and fusarium wilt.

Floramerica: Good determinate, disease
resistant variety adapted throughout the
state. Early fruit (70 days) are over 1
pound each. Susceptible to root-knot
nematodes.

Havslip: Similar to Flora-Dade, but with
improved yields of medium size fruits (80
days).




-3-


Manalucie: A leading commercial staking
variety in the 1950's. Fruits are big, with
a distinctive blossom-end "stitch".
Gardeners also like it (80 days).

Manapal: An old favorite staking variety
popular in fields/greenhouses during the
1960's. Fruits earlier (75 days) and a little
smaller than 'Manalucie'.

Solar Set: Determinate wilt resistant
variety that is noted for setting fruit in
warmer conditions than for most other
varieties. Fruits are medium size (70
days).

Suncoast: Medium size fruits are deep-red
inside, uniform, and sweet flavored. Wilt
resistant and determinate (75 days).
Released especially for gardeners.

Tropic: Long vines needs support for the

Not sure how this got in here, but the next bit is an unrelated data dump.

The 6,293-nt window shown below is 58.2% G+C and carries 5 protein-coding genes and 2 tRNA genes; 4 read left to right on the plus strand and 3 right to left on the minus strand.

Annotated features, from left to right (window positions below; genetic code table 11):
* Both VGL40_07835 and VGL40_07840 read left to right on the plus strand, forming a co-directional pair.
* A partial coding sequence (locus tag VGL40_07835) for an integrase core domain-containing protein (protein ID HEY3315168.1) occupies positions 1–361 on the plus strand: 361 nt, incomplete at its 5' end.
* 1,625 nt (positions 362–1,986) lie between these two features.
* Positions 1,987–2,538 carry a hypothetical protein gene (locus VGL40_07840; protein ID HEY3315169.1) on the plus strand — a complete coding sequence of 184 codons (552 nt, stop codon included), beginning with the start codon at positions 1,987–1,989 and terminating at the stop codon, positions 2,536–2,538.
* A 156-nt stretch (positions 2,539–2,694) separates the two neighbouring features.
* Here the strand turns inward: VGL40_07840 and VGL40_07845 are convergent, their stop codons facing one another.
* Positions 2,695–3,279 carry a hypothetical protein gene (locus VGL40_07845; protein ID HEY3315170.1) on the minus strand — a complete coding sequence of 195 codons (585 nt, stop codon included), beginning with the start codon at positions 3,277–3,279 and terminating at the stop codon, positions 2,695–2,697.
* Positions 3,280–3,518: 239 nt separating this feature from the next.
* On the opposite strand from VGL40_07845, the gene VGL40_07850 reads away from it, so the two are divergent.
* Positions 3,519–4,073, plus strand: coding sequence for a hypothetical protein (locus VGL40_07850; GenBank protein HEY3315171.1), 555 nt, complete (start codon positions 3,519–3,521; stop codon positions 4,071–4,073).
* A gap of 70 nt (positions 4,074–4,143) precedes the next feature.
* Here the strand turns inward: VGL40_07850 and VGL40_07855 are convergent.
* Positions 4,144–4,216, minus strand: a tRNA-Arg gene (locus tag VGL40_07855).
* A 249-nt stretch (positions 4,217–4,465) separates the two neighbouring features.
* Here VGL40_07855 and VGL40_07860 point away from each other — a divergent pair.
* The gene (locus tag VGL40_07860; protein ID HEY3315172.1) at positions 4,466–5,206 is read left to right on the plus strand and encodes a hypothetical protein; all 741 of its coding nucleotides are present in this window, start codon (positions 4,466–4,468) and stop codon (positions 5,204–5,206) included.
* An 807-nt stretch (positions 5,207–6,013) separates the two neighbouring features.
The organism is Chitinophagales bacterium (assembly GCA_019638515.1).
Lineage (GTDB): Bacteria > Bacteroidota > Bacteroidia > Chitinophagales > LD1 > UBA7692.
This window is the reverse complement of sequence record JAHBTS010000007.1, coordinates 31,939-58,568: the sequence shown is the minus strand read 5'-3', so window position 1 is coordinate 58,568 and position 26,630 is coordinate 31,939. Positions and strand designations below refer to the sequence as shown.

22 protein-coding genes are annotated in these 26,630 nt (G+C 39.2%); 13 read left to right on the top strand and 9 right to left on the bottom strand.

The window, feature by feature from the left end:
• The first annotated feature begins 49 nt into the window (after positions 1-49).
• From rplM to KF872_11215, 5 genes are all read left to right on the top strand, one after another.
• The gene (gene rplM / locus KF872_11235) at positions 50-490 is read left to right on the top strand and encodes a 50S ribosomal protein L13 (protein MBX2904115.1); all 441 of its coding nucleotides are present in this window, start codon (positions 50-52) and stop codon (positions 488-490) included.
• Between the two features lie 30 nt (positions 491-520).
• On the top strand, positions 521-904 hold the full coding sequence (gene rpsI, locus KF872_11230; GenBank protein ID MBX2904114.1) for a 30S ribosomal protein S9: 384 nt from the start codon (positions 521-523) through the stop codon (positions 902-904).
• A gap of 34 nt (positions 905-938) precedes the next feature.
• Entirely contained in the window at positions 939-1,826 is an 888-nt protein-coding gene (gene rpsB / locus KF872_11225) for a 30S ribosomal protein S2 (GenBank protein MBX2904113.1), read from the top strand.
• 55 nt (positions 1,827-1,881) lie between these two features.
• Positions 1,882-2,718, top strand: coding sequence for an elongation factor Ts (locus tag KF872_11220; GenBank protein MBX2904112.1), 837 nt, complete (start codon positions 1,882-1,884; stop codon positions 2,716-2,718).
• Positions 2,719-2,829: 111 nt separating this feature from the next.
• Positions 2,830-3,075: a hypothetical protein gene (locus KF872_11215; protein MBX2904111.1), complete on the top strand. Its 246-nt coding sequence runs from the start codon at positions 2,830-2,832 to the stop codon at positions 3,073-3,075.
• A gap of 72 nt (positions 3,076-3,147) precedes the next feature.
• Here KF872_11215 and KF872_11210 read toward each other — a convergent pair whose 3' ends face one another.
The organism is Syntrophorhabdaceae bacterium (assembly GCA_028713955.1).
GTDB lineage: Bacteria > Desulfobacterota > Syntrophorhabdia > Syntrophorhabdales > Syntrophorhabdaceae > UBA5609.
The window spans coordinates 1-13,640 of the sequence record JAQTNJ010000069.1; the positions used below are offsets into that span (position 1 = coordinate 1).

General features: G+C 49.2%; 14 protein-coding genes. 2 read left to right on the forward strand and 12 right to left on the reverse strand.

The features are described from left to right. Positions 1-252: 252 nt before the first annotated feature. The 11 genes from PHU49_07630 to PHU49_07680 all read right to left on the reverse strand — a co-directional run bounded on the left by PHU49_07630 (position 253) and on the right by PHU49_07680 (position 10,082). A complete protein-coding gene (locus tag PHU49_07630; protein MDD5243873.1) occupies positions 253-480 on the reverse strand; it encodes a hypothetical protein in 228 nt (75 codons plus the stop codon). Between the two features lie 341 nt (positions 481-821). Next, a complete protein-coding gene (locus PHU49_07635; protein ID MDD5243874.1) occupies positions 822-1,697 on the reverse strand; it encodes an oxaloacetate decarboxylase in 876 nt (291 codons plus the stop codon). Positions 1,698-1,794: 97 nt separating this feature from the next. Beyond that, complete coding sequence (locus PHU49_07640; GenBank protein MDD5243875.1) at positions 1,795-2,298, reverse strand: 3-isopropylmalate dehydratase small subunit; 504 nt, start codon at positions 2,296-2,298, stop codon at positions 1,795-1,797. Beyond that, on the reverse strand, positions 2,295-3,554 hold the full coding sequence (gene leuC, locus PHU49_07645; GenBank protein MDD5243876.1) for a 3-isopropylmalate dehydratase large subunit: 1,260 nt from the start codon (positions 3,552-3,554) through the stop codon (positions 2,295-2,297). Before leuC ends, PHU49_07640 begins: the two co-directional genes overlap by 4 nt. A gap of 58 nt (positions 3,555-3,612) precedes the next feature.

heavy yields of fairly-large red fruits (80
days). Resistant to fusarium wilt and
certain other diseases.


Walter: Produces smooth
ripen well after harvest.
Fusarium wilt (races
Determinate (75 days).


red fruit that
Resistant to
1 and 2).


(Small fruiting)

Florida Basket: Best for container culture,
produces sweet, red 1-inch diameter fruits
in 70 days.

Floragold Basket: Also for containers such
as hanging baskets. These tiny plants
produce golden colored cherry size fruits.

Micro Tom: Billed as the "world's
smallest", this tiny tomato plant is only 6
inches tall, with delicious tiny red
tomatoes. Great for container, and in the
landscape.

(Stephens, Vegetarian 94-01)


Prepared by Extension Vegetable Crops Specialists


Dr. D.J. Cantliffe
Chairman



Dr. S.M. Olson
Assoc. Professor



Mr. J. M. Stephens
Professor


Dr. G.J. Hochmuth


Dr. S.A. Sargent
Assoc. Professor


Dr. C. S. Vavrina
Asst. Professor


Dr. D. N. Maynard
Professor



Dr. W.M. Stall
Professor



Dr. J. M. White
Assoc. Professor